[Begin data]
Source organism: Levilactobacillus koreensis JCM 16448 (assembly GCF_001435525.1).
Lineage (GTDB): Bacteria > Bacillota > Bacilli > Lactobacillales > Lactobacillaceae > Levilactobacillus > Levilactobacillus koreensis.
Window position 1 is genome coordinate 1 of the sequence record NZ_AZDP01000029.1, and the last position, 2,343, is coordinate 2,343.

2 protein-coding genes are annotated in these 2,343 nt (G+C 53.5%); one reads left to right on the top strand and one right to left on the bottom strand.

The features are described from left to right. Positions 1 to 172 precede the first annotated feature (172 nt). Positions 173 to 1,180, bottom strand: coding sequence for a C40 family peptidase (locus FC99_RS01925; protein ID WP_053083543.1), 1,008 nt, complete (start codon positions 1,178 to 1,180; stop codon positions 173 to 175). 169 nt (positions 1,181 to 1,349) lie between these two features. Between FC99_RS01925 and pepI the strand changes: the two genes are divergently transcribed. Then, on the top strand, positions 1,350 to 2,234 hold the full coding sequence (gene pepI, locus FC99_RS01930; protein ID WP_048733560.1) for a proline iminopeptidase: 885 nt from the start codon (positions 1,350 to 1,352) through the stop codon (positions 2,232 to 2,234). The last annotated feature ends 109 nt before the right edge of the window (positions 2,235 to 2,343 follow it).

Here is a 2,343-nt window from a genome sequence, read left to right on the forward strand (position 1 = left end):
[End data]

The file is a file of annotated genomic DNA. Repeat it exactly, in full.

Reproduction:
Source organism: Levilactobacillus koreensis JCM 16448 (assembly GCF_001435525.1).
Lineage (GTDB): Bacteria > Bacillota > Bacilli > Lactobacillales > Lactobacillaceae > Levilactobacillus > Levilactobacillus koreensis.
Window position 1 is genome coordinate 1 of the sequence record NZ_AZDP01000029.1, and the last position, 2,343, is coordinate 2,343.

2 protein-coding genes are annotated in these 2,343 nt (G+C 53.5%); one reads left to right on the top strand and one right to left on the bottom strand.

The features are described from left to right. Positions 1 to 172 precede the first annotated feature (172 nt). Positions 173 to 1,180, bottom strand: coding sequence for a C40 family peptidase (locus FC99_RS01925; protein ID WP_053083543.1), 1,008 nt, complete (start codon positions 1,178 to 1,180; stop codon positions 173 to 175). 169 nt (positions 1,181 to 1,349) lie between these two features. Between FC99_RS01925 and pepI the strand changes: the two genes are divergently transcribed. Then, on the top strand, positions 1,350 to 2,234 hold the full coding sequence (gene pepI, locus FC99_RS01930; protein ID WP_048733560.1) for a proline iminopeptidase: 885 nt from the start codon (positions 1,350 to 1,352) through the stop codon (positions 2,232 to 2,234). The last annotated feature ends 109 nt before the right edge of the window (positions 2,235 to 2,343 follow it).

Here is a 2,343-nt window from a genome sequence, read left to right on the forward strand (position 1 = left end):